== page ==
Social Groups and Identity (Student Version)
As humans, we tend to seek a sense of belonging in the world by identifying ourselves with one or more social groups. For example, a group of friends, a club, a church, a band, etc. The groups we belong to can exist at very local levels, or can have global reach. Our naturally "group-ish" behavior helps us in countless ways ... we can find friendship, status, skills, safety, fulfillment and many other benefits by joining and participating in social groups. At the same time, our tendency to form into groups can have effects -- whether intentional or not -- that are less positive. When group formation excludes certain people or views, or leads to unhealthy competitive dynamics between groups, the consequences can be risky or harmful for some.
In this conversation, you and other participants will explore questions around social groups and identity. By practicing the conversation agreements and sticking to the three-round structure, you’ll reflect on how forming and joining groups can be beneficial (or detrimental) to us as individuals.
Students: Take turns going around the group and reading each one of these aloud, until all have been read.
Stick together through the conversation rounds.
Nominate one student to be in charge of telling the group when it's time to click to the next round. If unsure who to nominate, choose the student whose first name comes first alphabetically (e.g. Amy comes before David comes before John).
Keep an eye on the time.
Watch the countdown timer to make sure you're moving through the conversation rounds at the right pace. You will not be forced to move through the rounds at a specific pace; students determine the timing.
Keep yourself muted when not speaking.
When you are not speaking, press your mute button to eliminate background noise and echo. When you are speaking, remember to unmute.
Keep your video on at all times.
Show respect for your peers by making yourself visible at all times during the conversation. If you are having bandwidth trouble, however, you can turn off your video to improve audio performance.
Avoid outside distractions.
Show respect for your peers by giving your full attention to the conversation. Do not let yourself be distracted by other people or objects.
Click the Support button to report any technical issues or problems.
Click the blue button in the lower left corner to report any technical issues or problems experienced during your conversation. Also let your teacher know about any problems you may have experienced.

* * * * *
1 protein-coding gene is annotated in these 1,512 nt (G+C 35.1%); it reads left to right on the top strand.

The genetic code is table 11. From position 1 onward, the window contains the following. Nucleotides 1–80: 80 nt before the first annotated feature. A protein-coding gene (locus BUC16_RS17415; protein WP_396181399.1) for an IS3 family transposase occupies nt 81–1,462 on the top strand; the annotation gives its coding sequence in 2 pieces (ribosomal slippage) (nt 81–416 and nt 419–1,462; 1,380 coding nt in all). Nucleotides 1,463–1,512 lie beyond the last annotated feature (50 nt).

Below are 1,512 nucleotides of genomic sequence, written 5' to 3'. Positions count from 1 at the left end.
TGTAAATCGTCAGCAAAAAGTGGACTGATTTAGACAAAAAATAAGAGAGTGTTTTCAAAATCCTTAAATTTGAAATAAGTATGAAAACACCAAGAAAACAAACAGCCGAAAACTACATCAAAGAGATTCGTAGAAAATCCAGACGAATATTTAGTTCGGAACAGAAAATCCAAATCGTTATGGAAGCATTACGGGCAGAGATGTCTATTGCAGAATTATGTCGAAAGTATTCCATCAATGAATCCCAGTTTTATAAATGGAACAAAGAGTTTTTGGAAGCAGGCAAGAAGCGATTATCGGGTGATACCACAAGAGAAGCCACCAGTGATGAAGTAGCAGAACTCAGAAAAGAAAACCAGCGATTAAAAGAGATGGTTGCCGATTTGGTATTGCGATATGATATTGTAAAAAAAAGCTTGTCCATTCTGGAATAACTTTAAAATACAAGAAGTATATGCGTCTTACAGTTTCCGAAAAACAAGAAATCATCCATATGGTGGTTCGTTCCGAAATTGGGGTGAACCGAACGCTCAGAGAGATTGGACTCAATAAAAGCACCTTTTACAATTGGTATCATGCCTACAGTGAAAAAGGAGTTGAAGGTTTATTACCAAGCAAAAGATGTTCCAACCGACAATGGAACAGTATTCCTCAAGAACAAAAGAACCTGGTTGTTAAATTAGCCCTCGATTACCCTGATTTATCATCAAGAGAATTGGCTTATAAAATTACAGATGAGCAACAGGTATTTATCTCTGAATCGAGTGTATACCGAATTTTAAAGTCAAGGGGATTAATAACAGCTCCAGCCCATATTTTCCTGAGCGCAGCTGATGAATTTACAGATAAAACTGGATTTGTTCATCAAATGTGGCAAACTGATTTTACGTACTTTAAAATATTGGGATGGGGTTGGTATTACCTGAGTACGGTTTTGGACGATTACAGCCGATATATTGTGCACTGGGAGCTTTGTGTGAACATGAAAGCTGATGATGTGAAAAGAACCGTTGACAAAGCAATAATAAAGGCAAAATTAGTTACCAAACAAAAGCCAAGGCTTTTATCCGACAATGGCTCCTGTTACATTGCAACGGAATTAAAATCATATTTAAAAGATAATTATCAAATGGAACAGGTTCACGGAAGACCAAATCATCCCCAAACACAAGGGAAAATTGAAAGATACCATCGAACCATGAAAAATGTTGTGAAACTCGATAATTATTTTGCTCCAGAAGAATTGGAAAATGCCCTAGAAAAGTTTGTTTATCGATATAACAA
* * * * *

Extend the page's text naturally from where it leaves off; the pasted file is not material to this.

Conversations work best when participants agree to common ground rules. Each student in the group should take turns reading at least one of these aloud:
Be Curious and Open to Learning.
Be Curious and Open to Learning.
Listen to and be open to hearing all points of view. Maintain an attitude of exploration and learning. Conversation is as much about listening as it is about talking.
Show Respect and Suspend Judgment.
Human beings tend to judge one another, do your best not to. Setting judgments aside will better enable you to learn from others and help them feel respected and appreciated.
Look for Common Ground and Appreciate Differences.
In this conversation, we look for what we agree on and simply appreciate that we will disagree on some beliefs and opinions.
Be Authentic and Welcome that from Others.
Share what’s important to you. Speak authentically from your personal and heartfelt experience. Be considerate to others who are doing the same.
Be Purposeful and to the Point.
Notice if what you are conveying is or is not “on purpose” to the question at hand. Notice if you are making the same point more than once.
Own and Guide the Conversation.
Take responsibility for the quality of your participation and the conversation by noticing what’s happening and actively support getting yourself and others back “on purpose” when needed.
Get to know each other a bit by sharing something personal. Each participant should answer one or more of the following questions:
- How would you describe your town? (e.g. urban, rural, crowded, empty, big, small ...)
- How would you describe your school? (e.g. big, small, public, private, easy, fun, competitive, stressful ...)
- What are your favorite activities or hobbies outside of school?
- What do you want to do after you graduate?
- How would your best friends describe you?
Share your views -- and listen openly to others' views -- on the assigned topic, without debating or trying to change anyone's opinion. Each participant should answer one or more of the following questions:
- What groups do you belong to? Which of these did you personally choose to join? Were any chosen for you?
- Think about a group you belong to, and describe what you like about belonging in this group. What benefits does it provide?
- What groups exist in your school? What are the "formal" groups? What are the "informal" groups?
- Did you ever leave a group because it didn't feel right any more? What was that like for you?
- If you could start any group, what would it be? What would it do?
- Are there groups you avoid or would never join? Why?
Reflect on -- and share with other participants -- how it felt to join this conversation. Each participant should answer one or more of the following questions:
- In one sentence, share what was most valuable to you in this conversation.
- What new learning or appreciation do you have after joining this conversation?
- Have you found common ground or areas of interest that surprised you?
- What is one important thing you thought was accomplished here?
Students: Take turns thanking each other and saying goodbye.
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